(Chris Devlin) #1




HE PLAN IS TO bring customers
back more regularly in the fu-
ture. One of the company’s most
interesting efforts is called Way-
fair Next. Think of it as an R&D lab focused
on replicating or even improving upon the
terrestrial home goods retail experience in a
digital forum.
The lab has been working with virtual
reality and augmented reality for a few
years, and during my visit, the head of
Wayfair Next, Shrenik Sadalgi, lets me try
an app on the Magic Leap AR platform
that makes it possible to pick and place
virtual furniture into an actual room. A
user can capture the pattern of her own rug
or wallpaper and insert it digitally next to
a Wayfair couch to see how they jell. They
demo a custom-built scanner that enables
them to create 3D-printed models of furni-
ture and a haptics application that makes
the screen of a tablet feel like the texture
of fabric. These gizmos are medium-to-
longer-term bets. They could turn out to be
the equivalent of concept cars that never
make it to market—or they may be the keys
to building loyalty among millennials as

increased spending. “We’re taking a discipline that is traditionally
quite subjective and applying a lot of math and science,” says VP of
marketing Bob Sherwin, who oversees the media-buying, measure-
ment, and ad-tech teams as well as 130 engineers and data scien-
tists. It comes as little surprise that he has no marketing experience.
He’s ex-McKinsey.
Wayfair’s marketing team has created a proprietary bidding
algorithm for paid search and a machine-learning program to
predict the value of approximately 20 million keywords. They built
a dynamic retargeting platform to analyze browsing history and
advise how Wayfair ads should follow you across the Internet, and
it’s being repurposed to improve product recommendations. “One
of the things we’ve learned is that leveraging information about you
is always a good thing. We see improvement every time we do it,”
Sherwin says. “But our ML platform will also determine the ideal set
of products to show any new visitor. Historically, that kind of thing
was done manually, based on intuition, but that wasn’t scalable.”
When it comes to media buying, the team uses custom algorithms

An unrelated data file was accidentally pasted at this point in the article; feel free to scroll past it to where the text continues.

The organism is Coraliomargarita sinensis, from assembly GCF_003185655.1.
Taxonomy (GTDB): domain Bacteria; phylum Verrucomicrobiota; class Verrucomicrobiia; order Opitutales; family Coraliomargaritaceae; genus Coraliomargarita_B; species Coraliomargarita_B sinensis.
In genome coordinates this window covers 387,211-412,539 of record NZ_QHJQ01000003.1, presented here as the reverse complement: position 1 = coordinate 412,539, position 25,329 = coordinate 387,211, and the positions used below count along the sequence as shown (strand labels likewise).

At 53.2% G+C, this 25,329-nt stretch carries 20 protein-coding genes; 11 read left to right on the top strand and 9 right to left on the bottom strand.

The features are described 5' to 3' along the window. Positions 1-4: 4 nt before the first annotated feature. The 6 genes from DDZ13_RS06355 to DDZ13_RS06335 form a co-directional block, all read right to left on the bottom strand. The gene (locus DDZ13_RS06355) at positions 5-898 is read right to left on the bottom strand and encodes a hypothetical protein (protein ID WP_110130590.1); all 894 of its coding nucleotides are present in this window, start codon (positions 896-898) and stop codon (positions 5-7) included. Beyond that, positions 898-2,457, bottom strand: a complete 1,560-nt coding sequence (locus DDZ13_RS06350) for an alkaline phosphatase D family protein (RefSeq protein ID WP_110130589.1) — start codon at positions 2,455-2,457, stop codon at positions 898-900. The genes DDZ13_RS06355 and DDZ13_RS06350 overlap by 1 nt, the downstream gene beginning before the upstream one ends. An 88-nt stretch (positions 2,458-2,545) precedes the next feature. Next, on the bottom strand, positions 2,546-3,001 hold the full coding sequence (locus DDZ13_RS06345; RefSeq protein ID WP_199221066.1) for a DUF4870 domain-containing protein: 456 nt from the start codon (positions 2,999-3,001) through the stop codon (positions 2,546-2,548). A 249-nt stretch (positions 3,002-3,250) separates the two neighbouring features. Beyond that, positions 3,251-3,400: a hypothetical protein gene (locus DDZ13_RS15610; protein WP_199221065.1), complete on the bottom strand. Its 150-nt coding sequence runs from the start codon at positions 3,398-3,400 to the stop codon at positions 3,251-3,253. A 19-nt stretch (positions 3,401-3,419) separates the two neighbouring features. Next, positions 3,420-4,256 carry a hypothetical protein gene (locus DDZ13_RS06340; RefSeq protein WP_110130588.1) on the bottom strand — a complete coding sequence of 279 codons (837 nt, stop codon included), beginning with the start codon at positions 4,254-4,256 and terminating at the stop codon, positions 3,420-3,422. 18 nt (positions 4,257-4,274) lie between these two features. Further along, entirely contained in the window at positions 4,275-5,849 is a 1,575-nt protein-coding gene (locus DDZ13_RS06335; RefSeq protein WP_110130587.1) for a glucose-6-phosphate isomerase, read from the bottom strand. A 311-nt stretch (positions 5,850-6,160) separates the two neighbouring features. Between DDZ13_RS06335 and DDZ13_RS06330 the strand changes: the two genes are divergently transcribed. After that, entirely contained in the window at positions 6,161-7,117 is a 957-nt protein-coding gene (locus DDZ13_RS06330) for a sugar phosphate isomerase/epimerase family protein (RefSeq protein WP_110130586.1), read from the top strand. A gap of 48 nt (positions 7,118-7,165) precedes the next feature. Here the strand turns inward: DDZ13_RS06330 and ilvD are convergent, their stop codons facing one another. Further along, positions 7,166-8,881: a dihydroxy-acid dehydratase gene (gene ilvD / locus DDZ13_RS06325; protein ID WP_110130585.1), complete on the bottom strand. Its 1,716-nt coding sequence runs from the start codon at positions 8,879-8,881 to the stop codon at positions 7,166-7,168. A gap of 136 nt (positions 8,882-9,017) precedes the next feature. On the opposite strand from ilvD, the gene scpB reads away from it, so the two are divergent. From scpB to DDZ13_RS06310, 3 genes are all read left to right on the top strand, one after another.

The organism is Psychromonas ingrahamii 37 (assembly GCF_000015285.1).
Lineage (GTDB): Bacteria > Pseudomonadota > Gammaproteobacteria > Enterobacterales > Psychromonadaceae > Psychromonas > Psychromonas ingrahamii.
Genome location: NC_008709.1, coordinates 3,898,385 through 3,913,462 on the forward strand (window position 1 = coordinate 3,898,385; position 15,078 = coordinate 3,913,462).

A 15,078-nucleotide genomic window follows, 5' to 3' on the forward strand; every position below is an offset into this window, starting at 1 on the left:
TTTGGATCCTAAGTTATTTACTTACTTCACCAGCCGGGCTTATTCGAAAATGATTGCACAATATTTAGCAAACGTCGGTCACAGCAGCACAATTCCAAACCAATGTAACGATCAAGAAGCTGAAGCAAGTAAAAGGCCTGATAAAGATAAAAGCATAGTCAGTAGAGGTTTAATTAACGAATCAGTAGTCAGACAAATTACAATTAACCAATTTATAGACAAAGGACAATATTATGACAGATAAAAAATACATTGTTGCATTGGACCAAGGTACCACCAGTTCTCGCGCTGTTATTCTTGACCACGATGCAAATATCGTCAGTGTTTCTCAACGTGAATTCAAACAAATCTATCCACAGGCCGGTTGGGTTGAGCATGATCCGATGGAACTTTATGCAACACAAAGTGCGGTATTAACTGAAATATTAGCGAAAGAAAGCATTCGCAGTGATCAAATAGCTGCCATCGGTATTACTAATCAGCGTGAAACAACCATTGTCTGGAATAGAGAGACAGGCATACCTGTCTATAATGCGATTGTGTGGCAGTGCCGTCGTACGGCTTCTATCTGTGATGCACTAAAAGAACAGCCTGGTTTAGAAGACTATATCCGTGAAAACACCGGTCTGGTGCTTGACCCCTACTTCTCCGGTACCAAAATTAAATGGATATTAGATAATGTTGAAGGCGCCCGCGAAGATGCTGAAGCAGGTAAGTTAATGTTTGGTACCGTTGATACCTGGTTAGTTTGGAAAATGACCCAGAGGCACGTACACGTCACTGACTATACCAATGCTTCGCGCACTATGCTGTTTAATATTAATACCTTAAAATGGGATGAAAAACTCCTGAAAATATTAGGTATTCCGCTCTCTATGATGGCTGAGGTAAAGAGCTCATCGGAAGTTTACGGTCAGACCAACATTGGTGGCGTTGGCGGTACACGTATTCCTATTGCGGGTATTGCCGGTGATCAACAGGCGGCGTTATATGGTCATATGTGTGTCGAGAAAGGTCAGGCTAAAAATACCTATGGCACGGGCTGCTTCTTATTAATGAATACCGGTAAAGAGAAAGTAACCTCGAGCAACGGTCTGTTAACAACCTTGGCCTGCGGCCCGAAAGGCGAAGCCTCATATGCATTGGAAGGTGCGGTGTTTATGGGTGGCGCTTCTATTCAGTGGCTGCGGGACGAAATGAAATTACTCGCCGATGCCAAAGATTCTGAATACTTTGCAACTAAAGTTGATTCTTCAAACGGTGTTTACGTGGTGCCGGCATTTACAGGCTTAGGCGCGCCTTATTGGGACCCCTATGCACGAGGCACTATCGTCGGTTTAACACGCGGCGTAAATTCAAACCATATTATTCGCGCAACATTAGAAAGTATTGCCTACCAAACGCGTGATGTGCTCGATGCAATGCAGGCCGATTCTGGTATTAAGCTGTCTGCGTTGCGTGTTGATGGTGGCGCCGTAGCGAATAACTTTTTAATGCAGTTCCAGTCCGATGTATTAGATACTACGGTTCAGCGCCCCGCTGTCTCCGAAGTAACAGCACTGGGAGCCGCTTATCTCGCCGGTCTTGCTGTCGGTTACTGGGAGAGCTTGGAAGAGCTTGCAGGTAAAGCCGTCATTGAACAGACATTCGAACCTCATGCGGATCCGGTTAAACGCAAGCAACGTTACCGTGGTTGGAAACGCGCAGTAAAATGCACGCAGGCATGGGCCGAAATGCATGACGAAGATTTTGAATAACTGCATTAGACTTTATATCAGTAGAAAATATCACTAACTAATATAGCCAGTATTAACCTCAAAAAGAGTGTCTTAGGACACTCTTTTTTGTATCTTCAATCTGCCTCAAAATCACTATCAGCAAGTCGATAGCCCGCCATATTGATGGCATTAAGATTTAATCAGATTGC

to scour for “arbitrage opportunities.” For example, they noticed that
rates drop every January, when media-buying agencies—they sur-
mised—are in contract negotiations with clients, so that’s when they
swoop in to get more value. “We do media buying like a portfolio
manager makes stock-buying decisions,” he says. “When the market
is behaving irrationally, we don’t chase the bids.”
Daniel McCarthy isn’t sold on any of this. He’s an assistant profes-
sor of marketing at Emory University and a coauthor of a widely cit-
ed paper, “Customer-Based Corporate Valuation for Publicly Traded


Non-Contractual Firms.” It explores various
methods for gauging customer long-term value
and scrutinizes customer acquisition costs
(CAC) of a few companies, including Wayfair.
The thesis is complex, but the takeaway is
bearish. In short, he says Wayfair spends way
too much and that things are only getting
worse. “CAC rose to new highs this quarter,
about $88 to bring in every new customer,” he
says. “They’ve been making these investments
for four years, and their margins have actually
been deteriorating. The last quarter was the
worst in their history.” McCarthy also questions
Wayfair’s ability to replicate its U.S. model in
From Sherwin to Shah, the Wayfair
response is to scoff at the simplicity of CAC
metrics. “The calculation assumes all of our
marketing dollars go against new customers,
but more of our ad spend is going to existing
customers that are loyal to us,” Sherwin says.
What’s more, customer behavior doesn’t track
neatly to quarterly earnings. While home-
furnishings purchases can be highly sporadic,
he points out that the average customer made
1.85 purchases over the past 12 months.

FRIENDS FROM COLLEGE: Shah and Conine back in the really early days—as
undergrads who bonded over data at Cornell University.